Despite reports of US and Chinese military buildups, North Korea's increased pace of provocations, and the Trump administration's claims that "all options are on the table," the US would have to be insane to attack North Korea.
To the untrained eye, the preparations for war are all there. The US has deployed the world's most advanced missile-defense system to South Korea, to protect against ballistic missiles. The world's most advanced jet, the F-35, has been sent to Japan.
The US has a carrier strike group, the most powerful unit of naval power in existence, near North Korea's shores. And the US has permanently stationed 25,000 members of the world's best-organized fighting force near the North's borders — and they just finished a massive military exercise.
But even the best systems can't stop a determined foe with a handful of nukes.
Adm. Dennis Blair, who was the director of national intelligence under President Barack Obama, recently told a crowd at the Harvard Club that there was just no way to safely knock out all of North Korea's nuclear capabilities in one go.
"If I were to run the national intelligence again and the president comes to me and says, 'Here is General Mattis' strike plan, and can you ensure me that this will take out of all the North Korea nuclear capabilities?' it won't be easy to say yes," Blair said, according to The South China Morning Post.
Blair said that before he'd advocate an attack on North Korea, he'd accept it as a nuclear-armed state.
Blair's statement echoes Secretary of Defense Jim Mattis' recent admission that a fight with the North would be "tragic on an unbelievable scale."
The US has 2,300 nuclear weapons, any one of which could hit North Korea at a moment's notice. North Korea may have about a dozen nuclear weapons and the ability to hit a few close targets within an hour or so of planning.
But it takes only a single nuclear detonation to make conflict inevitable. Unlike the US's surgical and virtually unpunished April 7 strike on a Syrian airfield, North Korean missiles would likely return fire thick and fast.
Experts say North Korea probably would respond with artillery fire that would light up Seoul and its 10 million residents, decoy missiles would streak across the sky to overwhelm missile defenses, and ground forces would pour in through hidden tunnels.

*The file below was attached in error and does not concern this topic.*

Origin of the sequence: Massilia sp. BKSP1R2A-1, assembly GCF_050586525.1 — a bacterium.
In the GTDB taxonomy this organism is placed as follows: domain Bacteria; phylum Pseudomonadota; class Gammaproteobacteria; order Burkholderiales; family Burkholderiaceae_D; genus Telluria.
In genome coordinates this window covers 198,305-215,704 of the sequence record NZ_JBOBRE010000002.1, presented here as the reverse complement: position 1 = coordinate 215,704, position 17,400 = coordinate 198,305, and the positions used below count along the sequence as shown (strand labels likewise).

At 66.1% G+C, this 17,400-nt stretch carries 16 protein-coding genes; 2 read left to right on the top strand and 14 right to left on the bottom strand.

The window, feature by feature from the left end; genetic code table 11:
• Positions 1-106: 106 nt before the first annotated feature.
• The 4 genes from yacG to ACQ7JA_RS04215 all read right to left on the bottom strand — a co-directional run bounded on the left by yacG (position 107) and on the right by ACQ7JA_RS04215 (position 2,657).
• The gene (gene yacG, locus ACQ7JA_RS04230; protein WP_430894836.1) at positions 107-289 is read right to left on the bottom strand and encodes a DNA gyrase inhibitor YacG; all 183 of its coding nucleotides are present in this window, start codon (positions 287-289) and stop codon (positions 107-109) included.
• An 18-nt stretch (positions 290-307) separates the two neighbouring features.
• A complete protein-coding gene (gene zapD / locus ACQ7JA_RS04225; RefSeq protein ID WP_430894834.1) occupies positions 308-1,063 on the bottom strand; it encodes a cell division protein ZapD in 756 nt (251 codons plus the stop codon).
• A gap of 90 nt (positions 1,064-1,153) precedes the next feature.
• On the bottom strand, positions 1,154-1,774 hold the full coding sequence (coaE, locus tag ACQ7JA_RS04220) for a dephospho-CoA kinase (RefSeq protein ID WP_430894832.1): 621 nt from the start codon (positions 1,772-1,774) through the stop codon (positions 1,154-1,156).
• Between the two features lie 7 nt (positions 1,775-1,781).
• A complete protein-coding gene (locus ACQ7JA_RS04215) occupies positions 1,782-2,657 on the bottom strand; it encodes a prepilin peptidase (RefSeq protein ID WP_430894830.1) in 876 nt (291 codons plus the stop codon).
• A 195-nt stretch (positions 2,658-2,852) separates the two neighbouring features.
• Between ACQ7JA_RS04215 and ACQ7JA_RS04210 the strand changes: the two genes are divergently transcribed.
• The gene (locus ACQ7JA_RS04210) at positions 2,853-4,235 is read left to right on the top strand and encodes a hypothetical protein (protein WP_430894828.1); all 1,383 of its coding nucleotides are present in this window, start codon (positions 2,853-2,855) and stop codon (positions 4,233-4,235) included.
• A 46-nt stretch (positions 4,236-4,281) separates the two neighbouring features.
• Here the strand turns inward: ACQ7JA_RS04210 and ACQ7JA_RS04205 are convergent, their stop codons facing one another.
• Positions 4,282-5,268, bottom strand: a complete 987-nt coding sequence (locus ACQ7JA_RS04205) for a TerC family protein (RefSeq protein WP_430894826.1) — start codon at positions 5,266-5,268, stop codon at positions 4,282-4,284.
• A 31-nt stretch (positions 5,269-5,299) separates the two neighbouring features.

The US and South Korea undoubtedly would smash North Korean forces in time, but not before a missile touched down or another catastrophic act of war befell thousands, if not hundreds of thousands, of innocent South Koreans.
According to Bonnie Glaser, director of the China Power Project at the Center for Strategic and International Studies, only one military option even begins to make sense for North Korea.
"If North Korea has a ballistic missile on a launchpad that we think is armed with a nuclear warhead," then the US would seek to eliminate that one single missile, Glaser said. "But even a strike on a missile on a launchpad could result in retaliation."
After all, how should the North Koreans know that incoming missiles from the US had a limited objective? The risk remains that they'd misinterpret a limited strike as a full-on attack.
And the idea of eliminating a single, consolidated threat from North Korea simply is a dream. North Korea may very well be beyond using launchpads, as its recent missile tests have taken off from mobile launchers, many of which have tank-like treads to allow it to fire from hidden locations in the wilderness.
All three options for dealing with North Korea — ineffective sanctions, conceding to nuclear blackmail, and military action — are terrible. But the most terrible and unlikely is direct military action.